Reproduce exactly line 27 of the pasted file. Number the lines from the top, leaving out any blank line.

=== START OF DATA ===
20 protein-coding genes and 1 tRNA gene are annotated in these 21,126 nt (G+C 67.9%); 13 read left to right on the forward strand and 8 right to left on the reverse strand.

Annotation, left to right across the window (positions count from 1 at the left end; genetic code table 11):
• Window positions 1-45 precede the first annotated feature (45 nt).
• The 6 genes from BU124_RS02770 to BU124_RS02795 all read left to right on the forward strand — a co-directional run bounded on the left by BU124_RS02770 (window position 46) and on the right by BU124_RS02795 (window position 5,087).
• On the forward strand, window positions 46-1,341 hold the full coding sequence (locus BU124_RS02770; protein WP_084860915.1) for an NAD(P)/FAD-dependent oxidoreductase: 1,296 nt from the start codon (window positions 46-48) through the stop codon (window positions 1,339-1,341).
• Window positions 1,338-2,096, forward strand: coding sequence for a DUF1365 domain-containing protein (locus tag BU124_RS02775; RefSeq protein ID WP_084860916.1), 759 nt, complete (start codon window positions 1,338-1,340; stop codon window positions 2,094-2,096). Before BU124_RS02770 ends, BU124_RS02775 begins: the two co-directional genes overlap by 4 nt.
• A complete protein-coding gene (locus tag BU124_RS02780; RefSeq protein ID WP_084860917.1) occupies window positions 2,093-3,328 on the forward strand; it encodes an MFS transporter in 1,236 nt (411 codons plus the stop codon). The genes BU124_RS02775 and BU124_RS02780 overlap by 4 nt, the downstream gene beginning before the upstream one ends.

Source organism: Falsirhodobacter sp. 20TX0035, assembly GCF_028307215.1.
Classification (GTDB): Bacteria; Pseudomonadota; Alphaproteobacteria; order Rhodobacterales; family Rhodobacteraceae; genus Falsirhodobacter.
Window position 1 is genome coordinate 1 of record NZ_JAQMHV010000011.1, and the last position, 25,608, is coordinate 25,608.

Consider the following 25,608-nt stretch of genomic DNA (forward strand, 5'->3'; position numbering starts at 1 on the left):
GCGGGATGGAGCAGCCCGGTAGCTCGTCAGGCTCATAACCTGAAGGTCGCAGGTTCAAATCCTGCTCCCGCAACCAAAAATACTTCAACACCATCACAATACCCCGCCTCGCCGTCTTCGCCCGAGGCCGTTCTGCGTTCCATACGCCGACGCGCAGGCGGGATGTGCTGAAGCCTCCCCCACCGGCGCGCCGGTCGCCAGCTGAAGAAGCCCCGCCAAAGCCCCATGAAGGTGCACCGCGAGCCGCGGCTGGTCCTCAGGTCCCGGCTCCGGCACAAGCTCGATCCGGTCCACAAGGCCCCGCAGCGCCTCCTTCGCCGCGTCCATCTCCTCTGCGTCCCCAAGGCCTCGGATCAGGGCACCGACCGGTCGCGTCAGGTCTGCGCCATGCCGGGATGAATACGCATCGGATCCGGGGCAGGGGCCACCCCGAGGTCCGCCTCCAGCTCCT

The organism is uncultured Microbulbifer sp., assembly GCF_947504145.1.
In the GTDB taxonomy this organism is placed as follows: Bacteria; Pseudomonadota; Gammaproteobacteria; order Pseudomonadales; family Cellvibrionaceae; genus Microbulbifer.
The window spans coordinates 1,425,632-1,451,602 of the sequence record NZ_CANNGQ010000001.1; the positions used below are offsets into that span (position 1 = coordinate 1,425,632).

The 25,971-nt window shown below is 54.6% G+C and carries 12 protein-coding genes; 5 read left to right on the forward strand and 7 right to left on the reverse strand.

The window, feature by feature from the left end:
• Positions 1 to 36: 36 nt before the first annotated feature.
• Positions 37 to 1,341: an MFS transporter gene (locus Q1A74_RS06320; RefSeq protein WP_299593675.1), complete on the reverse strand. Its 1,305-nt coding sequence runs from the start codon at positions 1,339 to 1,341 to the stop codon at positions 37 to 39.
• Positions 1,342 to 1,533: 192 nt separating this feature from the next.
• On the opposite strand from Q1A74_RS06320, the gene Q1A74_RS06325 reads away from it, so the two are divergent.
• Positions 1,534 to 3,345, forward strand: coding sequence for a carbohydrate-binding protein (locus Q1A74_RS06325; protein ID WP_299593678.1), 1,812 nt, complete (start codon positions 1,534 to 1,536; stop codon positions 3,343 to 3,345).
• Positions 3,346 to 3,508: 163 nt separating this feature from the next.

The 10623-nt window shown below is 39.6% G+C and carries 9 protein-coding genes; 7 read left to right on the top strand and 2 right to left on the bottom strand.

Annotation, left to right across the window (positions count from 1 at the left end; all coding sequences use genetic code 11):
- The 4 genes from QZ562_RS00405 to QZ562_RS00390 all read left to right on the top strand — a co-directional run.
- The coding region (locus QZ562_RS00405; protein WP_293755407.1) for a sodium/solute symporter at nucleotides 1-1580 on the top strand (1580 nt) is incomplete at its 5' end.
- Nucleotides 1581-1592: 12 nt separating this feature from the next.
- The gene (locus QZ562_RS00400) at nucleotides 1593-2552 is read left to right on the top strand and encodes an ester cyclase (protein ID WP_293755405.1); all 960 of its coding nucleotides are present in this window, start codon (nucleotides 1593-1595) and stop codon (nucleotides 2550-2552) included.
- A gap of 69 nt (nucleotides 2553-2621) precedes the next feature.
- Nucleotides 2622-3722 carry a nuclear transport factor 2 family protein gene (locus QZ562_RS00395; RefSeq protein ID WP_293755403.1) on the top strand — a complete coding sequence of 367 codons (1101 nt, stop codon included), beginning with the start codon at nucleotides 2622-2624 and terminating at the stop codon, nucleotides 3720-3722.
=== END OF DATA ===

- The coding region (locus QZ562_RS00405; protein WP_293755407.1) for a sodium/solute symporter at nucleotides 1-1580 on the top strand (1580 nt) is incomplete at its 5' end.